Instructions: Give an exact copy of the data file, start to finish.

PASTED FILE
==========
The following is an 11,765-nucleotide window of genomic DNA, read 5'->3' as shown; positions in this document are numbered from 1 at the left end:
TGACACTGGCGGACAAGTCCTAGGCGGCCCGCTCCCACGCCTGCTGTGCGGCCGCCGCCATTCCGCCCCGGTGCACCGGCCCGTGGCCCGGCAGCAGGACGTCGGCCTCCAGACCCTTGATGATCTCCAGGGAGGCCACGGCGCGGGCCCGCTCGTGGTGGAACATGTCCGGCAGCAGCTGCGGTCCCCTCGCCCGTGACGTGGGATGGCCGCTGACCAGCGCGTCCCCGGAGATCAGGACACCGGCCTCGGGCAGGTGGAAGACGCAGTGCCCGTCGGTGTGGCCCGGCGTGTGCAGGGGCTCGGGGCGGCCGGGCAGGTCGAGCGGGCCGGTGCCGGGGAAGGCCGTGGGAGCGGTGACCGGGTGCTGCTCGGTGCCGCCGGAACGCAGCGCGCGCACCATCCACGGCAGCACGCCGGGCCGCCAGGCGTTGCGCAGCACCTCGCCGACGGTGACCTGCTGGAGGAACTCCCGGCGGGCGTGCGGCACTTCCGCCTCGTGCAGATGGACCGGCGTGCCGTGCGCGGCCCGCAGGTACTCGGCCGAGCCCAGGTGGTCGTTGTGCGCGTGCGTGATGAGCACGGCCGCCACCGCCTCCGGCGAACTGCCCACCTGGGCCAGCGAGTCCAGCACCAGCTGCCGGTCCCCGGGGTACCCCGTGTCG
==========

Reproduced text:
The following is an 11,765-nucleotide window of genomic DNA, read 5'->3' as shown; positions in this document are numbered from 1 at the left end:
TGACACTGGCGGACAAGTCCTAGGCGGCCCGCTCCCACGCCTGCTGTGCGGCCGCCGCCATTCCGCCCCGGTGCACCGGCCCGTGGCCCGGCAGCAGGACGTCGGCCTCCAGACCCTTGATGATCTCCAGGGAGGCCACGGCGCGGGCCCGCTCGTGGTGGAACATGTCCGGCAGCAGCTGCGGTCCCCTCGCCCGTGACGTGGGATGGCCGCTGACCAGCGCGTCCCCGGAGATCAGGACACCGGCCTCGGGCAGGTGGAAGACGCAGTGCCCGTCGGTGTGGCCCGGCGTGTGCAGGGGCTCGGGGCGGCCGGGCAGGTCGAGCGGGCCGGTGCCGGGGAAGGCCGTGGGAGCGGTGACCGGGTGCTGCTCGGTGCCGCCGGAACGCAGCGCGCGCACCATCCACGGCAGCACGCCGGGCCGCCAGGCGTTGCGCAGCACCTCGCCGACGGTGACCTGCTGGAGGAACTCCCGGCGGGCGTGCGGCACTTCCGCCTCGTGCAGATGGACCGGCGTGCCGTGCGCGGCCCGCAGGTACTCGGCCGAGCCCAGGTGGTCGTTGTGCGCGTGCGTGATGAGCACGGCCGCCACCGCCTCCGGCGAACTGCCCACCTGGGCCAGCGAGTCCAGCACCAGCTGCCGGTCCCCGGGGTACCCCGTGTCG